We used these picture cards from the Spring Pack to play a memory game and learn new garden vocabulary with my 3-year-old child.
My youngest child who is gaining phonological awareness enjoys working daily on identifying initial sounds. This is an example of a picture set included in my Phonics – Initial Sounds Printable.
Activities on Mathematics and Logical Thinking
In this post, I share activities that I present to my children who are 2 years apart. This activity was very engaging for my youngest. I gathered a couple of groups of items that had one odd object that did not belong to the group.
We love classic Montessori materials but children also enjoy wooden puzzles they can use to work independently. So many of them allow young children to self-teach many fun educational concepts.
These number cards are included in my Dinosaur Pack. I use them for teaching one-to-one correspondence, number recognition, matching numbers to quantities, and playing maths games, eg. “I spy with my little eye number that is one more/less than.. or greater/less than..”.
Sequencing cards with flowers fit the nature of a 3-year-old girl just perfectly. You can grab this free printable from our Resource Library here.
Example of greater than.. less than exercise with color beads – extension to activities from the Shiller Math curriculum.
Here is what we did to extend this activity as the children were exploring shape properties and specifications.
Children also enjoyed observing the colors of shadows and the colorful shapes dropped on the concrete in the sun.
Colored sand is always a hit with my young children when it comes to learning to write letters and numbers.
Once all 0-10 numerals have been mastered, it’s time to have some fun with number rods.
This printable with spring-themed clip cards is included in the Montessori-inspired Spring Pack.
This is another example of Spring Pack activities that was a lovely addition to our Color Unit.
As preparation for learning the multiplication table, we started to practice skip counting. This student helper came in very handy. You can download a copy from our Resource Library for free!
This is another freebie with sum facts you can use with color beads in your classroom I have available in the Resource Library.
Many preschool math books come with wonderful activities on logical thinking we often incorporate into our morning cycle.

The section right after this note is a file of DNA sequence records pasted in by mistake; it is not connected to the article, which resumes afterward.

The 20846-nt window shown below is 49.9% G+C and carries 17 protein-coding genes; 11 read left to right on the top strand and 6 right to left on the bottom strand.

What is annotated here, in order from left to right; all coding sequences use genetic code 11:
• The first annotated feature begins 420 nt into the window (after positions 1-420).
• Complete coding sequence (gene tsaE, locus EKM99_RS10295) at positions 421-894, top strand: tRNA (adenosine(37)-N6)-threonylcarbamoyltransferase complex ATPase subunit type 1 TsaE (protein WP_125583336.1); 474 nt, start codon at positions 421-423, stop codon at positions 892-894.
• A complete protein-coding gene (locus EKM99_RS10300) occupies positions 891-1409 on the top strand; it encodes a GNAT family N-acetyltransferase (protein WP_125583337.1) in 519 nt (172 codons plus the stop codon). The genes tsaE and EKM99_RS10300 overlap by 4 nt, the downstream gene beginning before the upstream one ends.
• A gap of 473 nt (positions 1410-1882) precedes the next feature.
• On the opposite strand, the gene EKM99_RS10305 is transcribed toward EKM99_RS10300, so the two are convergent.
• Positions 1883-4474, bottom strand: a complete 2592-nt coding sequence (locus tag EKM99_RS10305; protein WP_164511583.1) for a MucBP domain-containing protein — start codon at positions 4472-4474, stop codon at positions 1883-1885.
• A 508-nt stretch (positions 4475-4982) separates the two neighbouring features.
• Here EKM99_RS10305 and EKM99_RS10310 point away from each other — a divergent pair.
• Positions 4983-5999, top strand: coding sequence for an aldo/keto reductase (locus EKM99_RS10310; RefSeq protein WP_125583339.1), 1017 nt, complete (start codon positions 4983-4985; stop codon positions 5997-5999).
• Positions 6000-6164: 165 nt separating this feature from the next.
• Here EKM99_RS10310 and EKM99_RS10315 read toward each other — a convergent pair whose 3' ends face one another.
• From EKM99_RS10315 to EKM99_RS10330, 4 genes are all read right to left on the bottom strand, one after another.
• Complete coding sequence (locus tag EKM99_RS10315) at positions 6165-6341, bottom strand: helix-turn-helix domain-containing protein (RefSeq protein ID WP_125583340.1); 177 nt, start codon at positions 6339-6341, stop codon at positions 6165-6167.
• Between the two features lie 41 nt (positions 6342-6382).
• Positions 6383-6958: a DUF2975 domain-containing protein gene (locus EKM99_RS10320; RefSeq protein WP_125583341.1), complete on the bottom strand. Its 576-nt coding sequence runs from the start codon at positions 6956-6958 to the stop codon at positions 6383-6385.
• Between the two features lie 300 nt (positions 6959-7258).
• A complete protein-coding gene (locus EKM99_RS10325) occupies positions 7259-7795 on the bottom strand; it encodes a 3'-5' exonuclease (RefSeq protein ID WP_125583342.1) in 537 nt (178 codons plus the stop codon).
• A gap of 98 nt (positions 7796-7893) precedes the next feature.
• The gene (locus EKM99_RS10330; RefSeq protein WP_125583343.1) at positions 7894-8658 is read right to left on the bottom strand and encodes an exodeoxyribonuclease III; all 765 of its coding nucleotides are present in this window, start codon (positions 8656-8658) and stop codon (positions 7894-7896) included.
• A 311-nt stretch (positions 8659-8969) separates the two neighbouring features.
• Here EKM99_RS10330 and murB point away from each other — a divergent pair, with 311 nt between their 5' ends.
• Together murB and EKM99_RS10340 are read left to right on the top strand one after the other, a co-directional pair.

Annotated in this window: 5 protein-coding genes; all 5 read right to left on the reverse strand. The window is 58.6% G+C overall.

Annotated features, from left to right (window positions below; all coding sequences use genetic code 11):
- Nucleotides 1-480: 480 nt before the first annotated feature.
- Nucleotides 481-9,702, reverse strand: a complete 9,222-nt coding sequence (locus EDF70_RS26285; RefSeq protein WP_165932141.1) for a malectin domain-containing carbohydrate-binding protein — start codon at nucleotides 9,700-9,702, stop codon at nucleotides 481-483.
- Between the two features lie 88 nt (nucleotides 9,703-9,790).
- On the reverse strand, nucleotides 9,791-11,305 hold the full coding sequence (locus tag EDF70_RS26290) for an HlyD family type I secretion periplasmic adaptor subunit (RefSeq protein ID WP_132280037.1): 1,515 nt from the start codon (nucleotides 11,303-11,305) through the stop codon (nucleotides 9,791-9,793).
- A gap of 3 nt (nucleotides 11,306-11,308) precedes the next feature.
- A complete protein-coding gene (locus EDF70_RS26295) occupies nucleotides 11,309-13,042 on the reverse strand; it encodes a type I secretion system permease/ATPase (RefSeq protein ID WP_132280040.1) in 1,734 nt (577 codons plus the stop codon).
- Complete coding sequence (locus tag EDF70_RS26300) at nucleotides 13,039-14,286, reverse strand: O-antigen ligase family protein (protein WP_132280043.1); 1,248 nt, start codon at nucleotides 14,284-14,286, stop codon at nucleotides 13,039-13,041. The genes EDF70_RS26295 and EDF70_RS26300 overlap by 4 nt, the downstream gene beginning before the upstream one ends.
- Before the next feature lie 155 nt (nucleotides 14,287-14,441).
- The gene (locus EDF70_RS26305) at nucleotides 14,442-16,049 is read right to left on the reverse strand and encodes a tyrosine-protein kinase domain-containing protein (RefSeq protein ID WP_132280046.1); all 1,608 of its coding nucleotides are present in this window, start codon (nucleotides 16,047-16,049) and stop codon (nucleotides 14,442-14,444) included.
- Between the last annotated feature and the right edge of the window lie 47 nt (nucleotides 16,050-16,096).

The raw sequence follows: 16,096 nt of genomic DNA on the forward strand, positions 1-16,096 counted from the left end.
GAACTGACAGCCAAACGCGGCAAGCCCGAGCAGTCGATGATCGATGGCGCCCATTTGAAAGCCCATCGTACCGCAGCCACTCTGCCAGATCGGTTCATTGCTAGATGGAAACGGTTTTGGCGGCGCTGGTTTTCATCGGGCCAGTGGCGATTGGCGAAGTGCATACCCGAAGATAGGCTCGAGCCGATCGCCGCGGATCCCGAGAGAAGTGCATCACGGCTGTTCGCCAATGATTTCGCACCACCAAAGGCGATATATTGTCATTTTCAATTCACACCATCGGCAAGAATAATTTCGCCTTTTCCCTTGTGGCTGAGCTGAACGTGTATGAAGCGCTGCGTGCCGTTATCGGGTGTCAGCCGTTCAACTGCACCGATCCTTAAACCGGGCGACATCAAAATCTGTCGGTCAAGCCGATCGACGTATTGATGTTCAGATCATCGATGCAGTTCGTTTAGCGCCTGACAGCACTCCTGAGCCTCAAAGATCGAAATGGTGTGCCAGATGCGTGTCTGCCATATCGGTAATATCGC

Geography and History Activities
When we explore continents, young children enjoy tracing the continent’s outline. We take turns drawing outlines from memory for each other to guess what they are or children compare sizes after tracing them next to each other. You can find my continent printables here.
We had this activity with animals of the world living on our shelves for at least 2-3 weeks. The child took so much interest in sorting, identifying, and drawing animals. You can download this freebie from the Resource Library for your classroom too!
In my experience, geography is best received when it is taught through hands-on exercises. This activity was a part of the Africa Study when the child was exploring various biomes found on the continent. This printable is a part of the Africa Printable.
When learning about Africa, we encompass holistic learning by making connections that tie continents, history, and biodiversity of the world together. With this printable, we were looking at grassland biomes all around the world, I encouraged the child to observe the pictures and distinguish similarities and differences between them asking questions. He came up with his own ideas on why the flora and fauna of the regions were alike and what made them appear different from each other. This activity is more suitable for children in the lower elementary age group.
This is an example of a child-led activity that I wholeheartedly encourage. During the Africa study, the child expressed interest to learn more about Ancient Egypt.
Children use different techniques to process the information they learn. Here he used building blocks to create a storyline describing the life of Egyptian people at the time and the way he interpreted it.
General Science Activities
Since children find the animal world infinitely fascinating from a very early on, the mention of all kinds of animals is constantly ever-present throughout our homeschool studies. This activity is a part of the Vertebrates vs. Invertebrates printable that can be found here.
Children are great at finding and focusing on the tiniest details when it comes to learning about the natural world. This particular activity with matching fragments of butterfly wing patterns to the butterflies they belong to was revisited over and over again. Soon it turned into a memory game which was a wonderful way to keep her focus engaged for an extended period of time.
Even though the spring season is not very well defined where we live, the children still enjoy working with sorting activities when it comes to nature and its inhabitants. This sorting activity is a part of the Spring Pack.
I didn’t manage to snap a good shot but I thought it is worth mentioning here how much sensory play benefits young children. This is particularly an effective strategy to engage children who are reluctant to start their morning work cycle routine.
In the middle of our hot spring, this simple water freezing experiment and color exploration exercise was welcomed with cheer.
It was followed by the Walking watercolor mixing experiment. To conduct this experiment, we poured water into two glasses (blue and yellow colors) and left the middle glass empty. We placed paper towels inside the glasses so they met in the middle. We left the water to make its way up to the middle glass and turn green. As with every experiment, children are encouraged to record their discoveries.
I find that the conversations about space and the solar system never phase out when it comes to these early years. Children love to observe the moon, and night sky and ask millions of questions. Hence space printables are always on-demand here.
Home sometimes is just not enough when it comes to satisfying curious minds. The local science museum is our beloved place to spend a morning, especially during a school term when we often get the whole place to ourselves.
Homeschool resources you might enjoy